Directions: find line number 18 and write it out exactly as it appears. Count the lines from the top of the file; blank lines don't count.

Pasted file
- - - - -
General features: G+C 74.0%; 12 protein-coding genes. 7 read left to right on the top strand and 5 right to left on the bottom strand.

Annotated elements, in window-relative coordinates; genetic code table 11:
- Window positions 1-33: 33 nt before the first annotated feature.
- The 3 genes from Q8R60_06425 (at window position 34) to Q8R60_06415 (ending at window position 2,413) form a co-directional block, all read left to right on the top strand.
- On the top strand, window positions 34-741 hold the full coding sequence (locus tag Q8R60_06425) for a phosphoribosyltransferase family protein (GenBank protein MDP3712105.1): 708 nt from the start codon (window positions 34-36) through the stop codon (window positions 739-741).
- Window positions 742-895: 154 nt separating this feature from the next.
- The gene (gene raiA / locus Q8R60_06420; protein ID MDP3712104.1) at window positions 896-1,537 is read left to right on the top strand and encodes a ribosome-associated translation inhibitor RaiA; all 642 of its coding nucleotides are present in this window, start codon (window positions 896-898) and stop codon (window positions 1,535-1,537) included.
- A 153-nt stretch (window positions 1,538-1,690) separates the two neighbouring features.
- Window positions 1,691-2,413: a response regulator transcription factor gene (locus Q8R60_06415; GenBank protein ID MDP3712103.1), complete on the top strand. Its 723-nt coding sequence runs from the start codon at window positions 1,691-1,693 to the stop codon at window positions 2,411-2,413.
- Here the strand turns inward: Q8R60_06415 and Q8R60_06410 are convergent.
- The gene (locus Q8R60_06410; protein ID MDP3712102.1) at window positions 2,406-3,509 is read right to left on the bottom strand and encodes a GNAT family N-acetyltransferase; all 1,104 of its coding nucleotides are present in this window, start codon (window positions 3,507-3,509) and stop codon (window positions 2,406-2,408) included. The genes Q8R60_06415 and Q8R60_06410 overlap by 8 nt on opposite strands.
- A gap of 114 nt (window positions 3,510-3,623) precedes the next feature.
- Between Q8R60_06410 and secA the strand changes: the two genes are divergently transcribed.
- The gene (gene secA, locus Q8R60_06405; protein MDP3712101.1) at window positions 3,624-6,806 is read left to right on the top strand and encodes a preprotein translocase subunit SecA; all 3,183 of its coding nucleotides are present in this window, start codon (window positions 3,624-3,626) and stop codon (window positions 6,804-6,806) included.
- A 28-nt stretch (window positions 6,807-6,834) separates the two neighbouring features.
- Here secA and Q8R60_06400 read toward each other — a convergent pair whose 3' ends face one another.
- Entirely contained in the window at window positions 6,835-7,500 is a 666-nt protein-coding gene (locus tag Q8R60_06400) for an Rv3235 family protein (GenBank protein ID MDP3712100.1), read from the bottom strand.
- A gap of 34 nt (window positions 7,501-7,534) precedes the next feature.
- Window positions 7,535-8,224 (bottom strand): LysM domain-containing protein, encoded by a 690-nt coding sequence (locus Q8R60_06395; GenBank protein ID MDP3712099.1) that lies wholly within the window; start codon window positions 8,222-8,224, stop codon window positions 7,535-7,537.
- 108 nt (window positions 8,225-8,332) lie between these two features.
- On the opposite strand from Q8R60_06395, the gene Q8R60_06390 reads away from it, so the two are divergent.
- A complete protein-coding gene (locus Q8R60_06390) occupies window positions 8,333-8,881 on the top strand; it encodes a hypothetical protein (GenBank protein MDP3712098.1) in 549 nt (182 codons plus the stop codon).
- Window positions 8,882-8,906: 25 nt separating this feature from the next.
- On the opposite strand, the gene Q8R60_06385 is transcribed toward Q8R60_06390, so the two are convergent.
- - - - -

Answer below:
- A gap of 34 nt (window positions 7,501-7,534) precedes the next feature.